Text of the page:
Boulder, CO (May 19, 2020)—Digital audio pioneer Gus Skinas is using an all-analog signal chain that includes SSL’s SiX SuperAnalogue desktop console to record, master and remaster DSD projects at Octave Records, a studio facility and record label partnership with high-fidelity audio equipment company PS Audio.
“Everything I’m doing is all DSD,” says Skinas, a longtime Sony employee who was subsequently instrumental in bringing the manufacturer’s Sonoma DSD (Direct Stream Digital) recording technology to the pro-audio community through his Boulder-based Super Audio Center. Now, for recording, mastering and remastering projects at Octave Records, he says, “We’re always really careful to use the best analog gear we can, because with pure DSD your main processing is analog, and your mixing is analog.”
At his Octave Records studio Skinas has a vintage Studer console. “But I replaced the front end with the SSL because it sounds better than the Studer. The SiX gets the summing of the groups and main buses, and I use it for talkback and all of that. It’s exactly perfect for these high-end DSD recordings,” he says.
The first release on the new Octave Records label is a solo piano project, Out of Thin Air, by Grammy Award-winning jazz keyboardist Don Grusin, the first project to be recorded at the musician’s new studio, Moose Sound, at his home in Colorado. Recording engineer and producer Robert Friedrich, co-owner of Five/Four Productions (with Michael Bishop and Thomas Moore) recorded the release live to two-track. “It’s just stunning; it sounds wonderful,” says Skinas of the project.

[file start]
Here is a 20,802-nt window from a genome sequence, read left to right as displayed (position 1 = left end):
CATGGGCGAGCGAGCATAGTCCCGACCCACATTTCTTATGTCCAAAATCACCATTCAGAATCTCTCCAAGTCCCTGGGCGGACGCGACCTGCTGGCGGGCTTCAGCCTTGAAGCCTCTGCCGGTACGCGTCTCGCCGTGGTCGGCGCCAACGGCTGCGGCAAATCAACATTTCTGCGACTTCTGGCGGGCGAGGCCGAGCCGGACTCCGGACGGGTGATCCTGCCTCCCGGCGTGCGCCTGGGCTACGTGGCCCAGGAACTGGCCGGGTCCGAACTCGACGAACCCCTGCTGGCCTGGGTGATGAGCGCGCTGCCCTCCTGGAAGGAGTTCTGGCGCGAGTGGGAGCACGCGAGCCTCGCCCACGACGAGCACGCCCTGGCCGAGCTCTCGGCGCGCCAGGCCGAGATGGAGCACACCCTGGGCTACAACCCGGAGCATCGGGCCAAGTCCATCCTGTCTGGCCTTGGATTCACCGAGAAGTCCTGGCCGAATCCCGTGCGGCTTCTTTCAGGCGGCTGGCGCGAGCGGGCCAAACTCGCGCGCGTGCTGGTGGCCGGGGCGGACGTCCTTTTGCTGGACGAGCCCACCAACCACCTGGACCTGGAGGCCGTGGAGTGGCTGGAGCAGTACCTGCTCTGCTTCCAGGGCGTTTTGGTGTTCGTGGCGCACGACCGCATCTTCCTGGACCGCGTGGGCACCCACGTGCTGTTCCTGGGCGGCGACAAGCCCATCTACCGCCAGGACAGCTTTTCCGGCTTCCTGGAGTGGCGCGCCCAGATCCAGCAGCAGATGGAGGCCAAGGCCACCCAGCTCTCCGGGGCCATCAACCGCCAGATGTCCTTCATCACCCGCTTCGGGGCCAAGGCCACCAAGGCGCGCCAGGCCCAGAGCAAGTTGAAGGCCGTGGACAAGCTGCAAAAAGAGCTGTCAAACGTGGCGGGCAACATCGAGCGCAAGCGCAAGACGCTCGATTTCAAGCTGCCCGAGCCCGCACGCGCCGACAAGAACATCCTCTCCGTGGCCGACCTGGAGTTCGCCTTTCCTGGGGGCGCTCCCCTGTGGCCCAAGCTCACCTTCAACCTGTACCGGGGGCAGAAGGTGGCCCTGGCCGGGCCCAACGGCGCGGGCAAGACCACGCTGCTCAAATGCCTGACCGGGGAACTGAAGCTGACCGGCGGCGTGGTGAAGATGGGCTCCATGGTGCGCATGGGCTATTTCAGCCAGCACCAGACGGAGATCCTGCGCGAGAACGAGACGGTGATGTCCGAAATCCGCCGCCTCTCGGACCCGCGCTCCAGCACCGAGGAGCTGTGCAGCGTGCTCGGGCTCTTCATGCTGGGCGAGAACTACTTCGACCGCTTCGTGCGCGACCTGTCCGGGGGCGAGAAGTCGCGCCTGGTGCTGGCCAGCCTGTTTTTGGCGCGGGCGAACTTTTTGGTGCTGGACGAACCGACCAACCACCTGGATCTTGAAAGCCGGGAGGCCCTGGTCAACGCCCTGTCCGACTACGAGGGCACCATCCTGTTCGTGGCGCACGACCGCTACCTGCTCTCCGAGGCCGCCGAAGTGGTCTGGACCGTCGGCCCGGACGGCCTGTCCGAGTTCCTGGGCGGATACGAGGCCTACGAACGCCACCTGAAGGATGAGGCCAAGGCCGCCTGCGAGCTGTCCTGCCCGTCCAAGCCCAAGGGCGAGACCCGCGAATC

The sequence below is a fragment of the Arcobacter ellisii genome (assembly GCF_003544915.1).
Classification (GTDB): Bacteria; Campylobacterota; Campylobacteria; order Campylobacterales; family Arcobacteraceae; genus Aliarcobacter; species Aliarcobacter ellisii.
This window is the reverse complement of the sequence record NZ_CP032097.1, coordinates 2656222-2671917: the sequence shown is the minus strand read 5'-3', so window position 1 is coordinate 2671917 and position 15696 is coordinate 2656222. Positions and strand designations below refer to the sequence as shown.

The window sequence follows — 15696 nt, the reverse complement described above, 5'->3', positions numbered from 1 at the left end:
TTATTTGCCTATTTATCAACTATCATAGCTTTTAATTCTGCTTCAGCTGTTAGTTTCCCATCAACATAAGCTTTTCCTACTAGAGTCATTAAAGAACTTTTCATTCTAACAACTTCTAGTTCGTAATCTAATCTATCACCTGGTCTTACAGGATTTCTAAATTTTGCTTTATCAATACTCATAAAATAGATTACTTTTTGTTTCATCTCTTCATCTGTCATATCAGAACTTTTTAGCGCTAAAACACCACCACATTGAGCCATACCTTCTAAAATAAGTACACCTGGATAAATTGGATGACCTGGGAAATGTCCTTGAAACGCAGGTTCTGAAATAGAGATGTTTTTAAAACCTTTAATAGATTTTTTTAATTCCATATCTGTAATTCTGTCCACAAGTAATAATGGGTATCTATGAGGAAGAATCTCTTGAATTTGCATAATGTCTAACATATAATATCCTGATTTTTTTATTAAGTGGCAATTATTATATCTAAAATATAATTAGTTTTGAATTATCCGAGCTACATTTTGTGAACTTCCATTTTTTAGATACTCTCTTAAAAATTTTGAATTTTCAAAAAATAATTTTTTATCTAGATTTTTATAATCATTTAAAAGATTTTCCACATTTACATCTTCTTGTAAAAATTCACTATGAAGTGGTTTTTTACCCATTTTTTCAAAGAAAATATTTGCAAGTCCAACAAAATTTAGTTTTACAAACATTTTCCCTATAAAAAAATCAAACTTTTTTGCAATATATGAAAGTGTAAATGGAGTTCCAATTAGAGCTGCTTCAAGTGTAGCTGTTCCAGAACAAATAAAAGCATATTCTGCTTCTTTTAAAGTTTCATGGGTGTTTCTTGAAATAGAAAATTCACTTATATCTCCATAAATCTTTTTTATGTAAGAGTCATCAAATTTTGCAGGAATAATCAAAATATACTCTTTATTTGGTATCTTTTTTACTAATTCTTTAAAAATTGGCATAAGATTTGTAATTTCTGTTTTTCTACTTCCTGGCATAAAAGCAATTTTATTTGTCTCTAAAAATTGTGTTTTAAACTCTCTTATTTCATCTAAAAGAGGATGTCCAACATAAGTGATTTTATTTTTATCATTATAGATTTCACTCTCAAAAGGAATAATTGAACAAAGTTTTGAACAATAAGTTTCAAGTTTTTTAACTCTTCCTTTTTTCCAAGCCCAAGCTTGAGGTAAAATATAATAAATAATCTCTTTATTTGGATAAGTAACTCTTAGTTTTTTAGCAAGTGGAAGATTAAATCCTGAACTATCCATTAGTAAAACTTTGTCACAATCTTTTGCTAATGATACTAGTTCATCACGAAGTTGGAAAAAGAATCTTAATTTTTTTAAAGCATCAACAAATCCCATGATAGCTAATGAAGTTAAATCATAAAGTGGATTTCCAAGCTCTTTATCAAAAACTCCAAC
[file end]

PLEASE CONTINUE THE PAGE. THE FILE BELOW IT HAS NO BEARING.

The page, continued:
“That little mixer sounded really, really good; I was stunned how good it sounded,” says Friedrich. “It’s a very short signal path and when we ran stuff through it, it was very neutral. It’s also incredibly flexible; we had almost endless possibilities to route inputs and signals.”
For the Out of Thin Air recordings, Friedrich reports, the main piano microphones were Sanken CO-100K condensers with short cable runs to Forssell Technologies SMP-2 preamplifiers. The room pickup was an AEA R88 stereo ribbon microphone paired with an Integer Audio RMP2 preamp. He tracked the project through EMM Labs ADC8 Mk IV converters to a Sonoma recorder at 2.8224 MHz — 64 times the CD audio sampling rate — and at quad rate DSD (11.2896 MHz) into Playback Designs’ Sonoma Recorder software via the company’s Pinot ADC.
“The bandwidth of the console is great. I had all these high-bandwidth mics and mic pres going into it, and the DSD returning into it, using it as a monitor. What I liked about it was that when I flipped between the SSL console and DSD, it sounded pretty close — a lot closer than PCM is. You could be completely confident that you were capturing everything,” says Friedrich.
Solid State Logic • www.solidstatelogic.com